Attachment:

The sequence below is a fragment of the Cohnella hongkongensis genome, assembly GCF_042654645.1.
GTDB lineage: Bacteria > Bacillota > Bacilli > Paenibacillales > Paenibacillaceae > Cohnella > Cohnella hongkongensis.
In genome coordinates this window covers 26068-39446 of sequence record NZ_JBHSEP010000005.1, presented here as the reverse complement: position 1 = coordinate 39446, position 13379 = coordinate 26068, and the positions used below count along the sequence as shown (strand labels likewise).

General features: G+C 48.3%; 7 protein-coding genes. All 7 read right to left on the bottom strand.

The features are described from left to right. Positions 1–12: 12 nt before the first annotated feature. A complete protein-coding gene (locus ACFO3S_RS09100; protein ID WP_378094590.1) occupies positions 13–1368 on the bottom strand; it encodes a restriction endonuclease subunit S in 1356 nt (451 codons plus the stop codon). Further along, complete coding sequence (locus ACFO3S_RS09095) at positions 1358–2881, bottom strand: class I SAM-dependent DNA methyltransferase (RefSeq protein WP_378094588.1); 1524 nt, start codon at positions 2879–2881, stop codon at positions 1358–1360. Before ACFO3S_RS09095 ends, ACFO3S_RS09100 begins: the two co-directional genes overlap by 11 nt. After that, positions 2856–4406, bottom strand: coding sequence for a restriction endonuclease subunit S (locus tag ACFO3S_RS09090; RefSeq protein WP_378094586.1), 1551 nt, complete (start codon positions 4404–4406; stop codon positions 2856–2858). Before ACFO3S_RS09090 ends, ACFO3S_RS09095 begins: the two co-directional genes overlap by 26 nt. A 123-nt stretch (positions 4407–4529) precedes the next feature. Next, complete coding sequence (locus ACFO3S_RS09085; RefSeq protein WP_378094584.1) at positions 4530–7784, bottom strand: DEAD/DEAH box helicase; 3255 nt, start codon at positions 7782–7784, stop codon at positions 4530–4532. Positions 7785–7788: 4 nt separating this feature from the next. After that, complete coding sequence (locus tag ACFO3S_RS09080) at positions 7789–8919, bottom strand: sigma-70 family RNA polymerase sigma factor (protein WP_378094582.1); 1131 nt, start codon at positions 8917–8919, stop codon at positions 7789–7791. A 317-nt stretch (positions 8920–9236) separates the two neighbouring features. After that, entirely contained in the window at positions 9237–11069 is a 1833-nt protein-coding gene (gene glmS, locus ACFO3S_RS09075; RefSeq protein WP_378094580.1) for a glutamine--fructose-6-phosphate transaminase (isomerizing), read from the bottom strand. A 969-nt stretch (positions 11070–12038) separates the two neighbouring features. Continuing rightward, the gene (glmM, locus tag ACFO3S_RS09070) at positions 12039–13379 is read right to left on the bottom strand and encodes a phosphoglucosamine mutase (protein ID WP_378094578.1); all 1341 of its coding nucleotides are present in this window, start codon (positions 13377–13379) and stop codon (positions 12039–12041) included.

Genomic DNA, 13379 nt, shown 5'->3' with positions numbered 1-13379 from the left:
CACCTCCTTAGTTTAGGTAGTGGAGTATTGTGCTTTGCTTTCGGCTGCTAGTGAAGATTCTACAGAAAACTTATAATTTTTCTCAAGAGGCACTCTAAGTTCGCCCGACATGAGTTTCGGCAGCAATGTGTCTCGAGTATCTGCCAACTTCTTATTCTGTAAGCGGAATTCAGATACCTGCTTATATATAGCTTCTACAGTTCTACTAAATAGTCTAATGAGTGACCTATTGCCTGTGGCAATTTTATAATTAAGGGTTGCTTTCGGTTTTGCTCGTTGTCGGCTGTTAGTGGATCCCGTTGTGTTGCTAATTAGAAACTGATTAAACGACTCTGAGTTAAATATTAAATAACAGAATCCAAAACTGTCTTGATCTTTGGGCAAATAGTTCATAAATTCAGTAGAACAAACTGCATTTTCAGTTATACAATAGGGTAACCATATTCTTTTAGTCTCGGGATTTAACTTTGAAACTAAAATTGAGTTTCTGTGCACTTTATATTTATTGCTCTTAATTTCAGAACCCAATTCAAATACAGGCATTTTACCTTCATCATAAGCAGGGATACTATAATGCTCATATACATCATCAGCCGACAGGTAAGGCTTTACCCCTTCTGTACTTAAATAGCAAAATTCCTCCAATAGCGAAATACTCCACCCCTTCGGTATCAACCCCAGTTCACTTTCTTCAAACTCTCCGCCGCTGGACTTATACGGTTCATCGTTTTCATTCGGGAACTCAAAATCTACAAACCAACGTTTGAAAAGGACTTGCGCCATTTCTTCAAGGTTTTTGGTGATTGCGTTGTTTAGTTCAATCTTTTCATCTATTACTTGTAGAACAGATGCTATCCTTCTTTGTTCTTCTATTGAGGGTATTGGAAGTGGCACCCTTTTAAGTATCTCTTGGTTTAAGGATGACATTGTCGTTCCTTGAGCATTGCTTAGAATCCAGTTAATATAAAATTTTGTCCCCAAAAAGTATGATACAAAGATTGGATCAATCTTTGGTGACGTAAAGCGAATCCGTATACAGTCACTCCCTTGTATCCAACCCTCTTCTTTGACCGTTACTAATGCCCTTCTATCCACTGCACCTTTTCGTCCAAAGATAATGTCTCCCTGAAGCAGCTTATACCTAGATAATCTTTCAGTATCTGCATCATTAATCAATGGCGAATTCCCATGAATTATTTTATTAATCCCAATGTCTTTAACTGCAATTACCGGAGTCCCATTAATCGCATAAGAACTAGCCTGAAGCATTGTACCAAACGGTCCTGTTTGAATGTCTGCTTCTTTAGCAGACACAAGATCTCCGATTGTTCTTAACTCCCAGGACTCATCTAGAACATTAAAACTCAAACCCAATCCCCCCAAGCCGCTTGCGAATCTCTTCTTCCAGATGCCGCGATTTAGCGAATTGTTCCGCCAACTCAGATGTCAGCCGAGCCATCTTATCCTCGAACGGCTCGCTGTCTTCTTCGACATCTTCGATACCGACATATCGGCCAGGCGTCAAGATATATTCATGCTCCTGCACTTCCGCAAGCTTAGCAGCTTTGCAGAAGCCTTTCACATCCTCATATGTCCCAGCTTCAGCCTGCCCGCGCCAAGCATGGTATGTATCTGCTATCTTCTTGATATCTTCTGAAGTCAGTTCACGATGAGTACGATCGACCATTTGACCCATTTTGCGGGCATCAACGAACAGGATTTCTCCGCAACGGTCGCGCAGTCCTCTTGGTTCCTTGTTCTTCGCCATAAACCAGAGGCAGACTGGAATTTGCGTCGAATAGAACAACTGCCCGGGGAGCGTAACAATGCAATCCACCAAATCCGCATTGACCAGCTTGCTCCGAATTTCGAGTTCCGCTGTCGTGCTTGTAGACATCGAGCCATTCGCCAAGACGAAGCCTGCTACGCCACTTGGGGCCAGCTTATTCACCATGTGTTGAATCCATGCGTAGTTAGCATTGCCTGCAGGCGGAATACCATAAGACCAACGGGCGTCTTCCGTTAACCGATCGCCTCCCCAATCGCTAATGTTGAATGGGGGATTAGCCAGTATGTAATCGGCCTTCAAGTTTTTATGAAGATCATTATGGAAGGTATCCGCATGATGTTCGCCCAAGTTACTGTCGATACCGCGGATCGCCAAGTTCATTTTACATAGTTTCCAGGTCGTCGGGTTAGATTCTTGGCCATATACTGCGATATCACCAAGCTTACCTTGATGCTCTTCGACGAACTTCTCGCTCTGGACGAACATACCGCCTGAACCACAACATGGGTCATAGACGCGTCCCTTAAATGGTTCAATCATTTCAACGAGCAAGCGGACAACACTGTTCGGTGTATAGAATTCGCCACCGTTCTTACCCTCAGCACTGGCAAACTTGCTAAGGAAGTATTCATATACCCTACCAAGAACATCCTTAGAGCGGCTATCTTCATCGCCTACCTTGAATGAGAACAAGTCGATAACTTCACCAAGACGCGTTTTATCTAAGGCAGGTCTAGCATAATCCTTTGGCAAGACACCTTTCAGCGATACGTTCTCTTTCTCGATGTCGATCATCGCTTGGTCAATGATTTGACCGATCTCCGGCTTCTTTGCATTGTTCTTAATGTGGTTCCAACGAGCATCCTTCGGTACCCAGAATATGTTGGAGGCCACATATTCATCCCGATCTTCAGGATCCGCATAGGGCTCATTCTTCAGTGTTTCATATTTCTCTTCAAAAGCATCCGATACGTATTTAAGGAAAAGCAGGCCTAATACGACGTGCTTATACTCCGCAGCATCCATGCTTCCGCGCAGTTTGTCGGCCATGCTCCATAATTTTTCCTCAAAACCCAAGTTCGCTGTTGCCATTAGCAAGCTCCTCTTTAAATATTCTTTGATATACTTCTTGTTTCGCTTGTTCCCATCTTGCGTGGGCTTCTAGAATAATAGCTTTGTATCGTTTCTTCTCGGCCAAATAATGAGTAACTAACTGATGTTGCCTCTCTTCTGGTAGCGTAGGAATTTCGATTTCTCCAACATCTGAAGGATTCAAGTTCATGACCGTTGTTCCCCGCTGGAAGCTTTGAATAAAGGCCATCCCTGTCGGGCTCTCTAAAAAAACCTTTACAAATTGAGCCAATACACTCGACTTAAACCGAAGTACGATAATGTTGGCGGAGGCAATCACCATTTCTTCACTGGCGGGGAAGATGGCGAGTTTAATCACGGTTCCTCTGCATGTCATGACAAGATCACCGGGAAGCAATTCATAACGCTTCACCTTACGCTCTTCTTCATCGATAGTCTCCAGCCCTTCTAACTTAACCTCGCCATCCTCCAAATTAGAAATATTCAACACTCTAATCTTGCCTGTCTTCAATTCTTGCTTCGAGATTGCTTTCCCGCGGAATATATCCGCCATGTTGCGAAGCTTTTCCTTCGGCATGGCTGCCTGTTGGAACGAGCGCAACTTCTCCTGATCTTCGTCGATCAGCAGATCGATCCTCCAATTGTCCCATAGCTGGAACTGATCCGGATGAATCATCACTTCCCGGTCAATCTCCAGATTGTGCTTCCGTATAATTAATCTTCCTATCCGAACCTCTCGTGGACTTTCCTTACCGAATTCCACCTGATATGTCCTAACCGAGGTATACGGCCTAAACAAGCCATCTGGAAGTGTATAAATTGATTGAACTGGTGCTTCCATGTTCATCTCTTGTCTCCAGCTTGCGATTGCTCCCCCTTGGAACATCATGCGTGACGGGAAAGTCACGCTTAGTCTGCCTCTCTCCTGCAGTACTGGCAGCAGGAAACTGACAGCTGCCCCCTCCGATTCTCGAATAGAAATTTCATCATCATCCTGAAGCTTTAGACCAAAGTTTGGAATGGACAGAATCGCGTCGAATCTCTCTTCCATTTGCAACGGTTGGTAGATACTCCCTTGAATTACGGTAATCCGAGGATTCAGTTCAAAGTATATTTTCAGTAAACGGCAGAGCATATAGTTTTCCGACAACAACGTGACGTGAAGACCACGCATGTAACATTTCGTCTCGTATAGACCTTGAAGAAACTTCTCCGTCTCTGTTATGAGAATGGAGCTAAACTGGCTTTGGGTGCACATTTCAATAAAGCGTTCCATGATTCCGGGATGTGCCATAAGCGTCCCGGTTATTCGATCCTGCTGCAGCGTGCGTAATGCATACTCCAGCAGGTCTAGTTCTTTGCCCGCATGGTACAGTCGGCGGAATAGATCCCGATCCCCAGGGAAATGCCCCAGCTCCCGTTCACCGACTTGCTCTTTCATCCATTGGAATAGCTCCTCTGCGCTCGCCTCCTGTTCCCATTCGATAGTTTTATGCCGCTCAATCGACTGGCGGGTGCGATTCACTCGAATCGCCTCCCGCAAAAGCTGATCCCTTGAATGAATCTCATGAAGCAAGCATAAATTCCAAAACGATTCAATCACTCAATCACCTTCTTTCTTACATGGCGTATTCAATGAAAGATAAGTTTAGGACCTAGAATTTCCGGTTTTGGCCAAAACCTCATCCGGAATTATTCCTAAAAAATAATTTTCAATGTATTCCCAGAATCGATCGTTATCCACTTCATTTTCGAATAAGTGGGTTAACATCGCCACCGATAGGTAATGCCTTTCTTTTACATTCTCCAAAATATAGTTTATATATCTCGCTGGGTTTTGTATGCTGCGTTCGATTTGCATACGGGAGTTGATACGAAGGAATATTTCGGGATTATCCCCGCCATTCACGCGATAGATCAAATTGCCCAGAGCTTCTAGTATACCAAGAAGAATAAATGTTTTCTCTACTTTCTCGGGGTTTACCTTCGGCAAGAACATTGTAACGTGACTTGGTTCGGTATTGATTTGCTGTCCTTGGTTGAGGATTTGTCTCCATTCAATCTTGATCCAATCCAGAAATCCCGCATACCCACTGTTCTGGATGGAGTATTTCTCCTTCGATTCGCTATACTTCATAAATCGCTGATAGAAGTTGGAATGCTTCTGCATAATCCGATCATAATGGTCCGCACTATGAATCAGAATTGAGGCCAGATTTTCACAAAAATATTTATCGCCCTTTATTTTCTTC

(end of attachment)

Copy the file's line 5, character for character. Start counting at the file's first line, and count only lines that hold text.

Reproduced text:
The features are described from left to right. Positions 1–12: 12 nt before the first annotated feature. A complete protein-coding gene (locus ACFO3S_RS09100; protein ID WP_378094590.1) occupies positions 13–1368 on the bottom strand; it encodes a restriction endonuclease subunit S in 1356 nt (451 codons plus the stop codon). Further along, complete coding sequence (locus ACFO3S_RS09095) at positions 1358–2881, bottom strand: class I SAM-dependent DNA methyltransferase (RefSeq protein WP_378094588.1); 1524 nt, start codon at positions 2879–2881, stop codon at positions 1358–1360. Before ACFO3S_RS09095 ends, ACFO3S_RS09100 begins: the two co-directional genes overlap by 11 nt. After that, positions 2856–4406, bottom strand: coding sequence for a restriction endonuclease subunit S (locus tag ACFO3S_RS09090; RefSeq protein WP_378094586.1), 1551 nt, complete (start codon positions 4404–4406; stop codon positions 2856–2858). Before ACFO3S_RS09090 ends, ACFO3S_RS09095 begins: the two co-directional genes overlap by 26 nt. A 123-nt stretch (positions 4407–4529) precedes the next feature. Next, complete coding sequence (locus ACFO3S_RS09085; RefSeq protein WP_378094584.1) at positions 4530–7784, bottom strand: DEAD/DEAH box helicase; 3255 nt, start codon at positions 7782–7784, stop codon at positions 4530–4532. Positions 7785–7788: 4 nt separating this feature from the next. After that, complete coding sequence (locus tag ACFO3S_RS09080) at positions 7789–8919, bottom strand: sigma-70 family RNA polymerase sigma factor (protein WP_378094582.1); 1131 nt, start codon at positions 8917–8919, stop codon at positions 7789–7791. A 317-nt stretch (positions 8920–9236) separates the two neighbouring features. After that, entirely contained in the window at positions 9237–11069 is a 1833-nt protein-coding gene (gene glmS, locus ACFO3S_RS09075; RefSeq protein WP_378094580.1) for a glutamine--fructose-6-phosphate transaminase (isomerizing), read from the bottom strand. A 969-nt stretch (positions 11070–12038) separates the two neighbouring features. Continuing rightward, the gene (glmM, locus tag ACFO3S_RS09070) at positions 12039–13379 is read right to left on the bottom strand and encodes a phosphoglucosamine mutase (protein ID WP_378094578.1); all 1341 of its coding nucleotides are present in this window, start codon (positions 13377–13379) and stop codon (positions 12039–12041) included.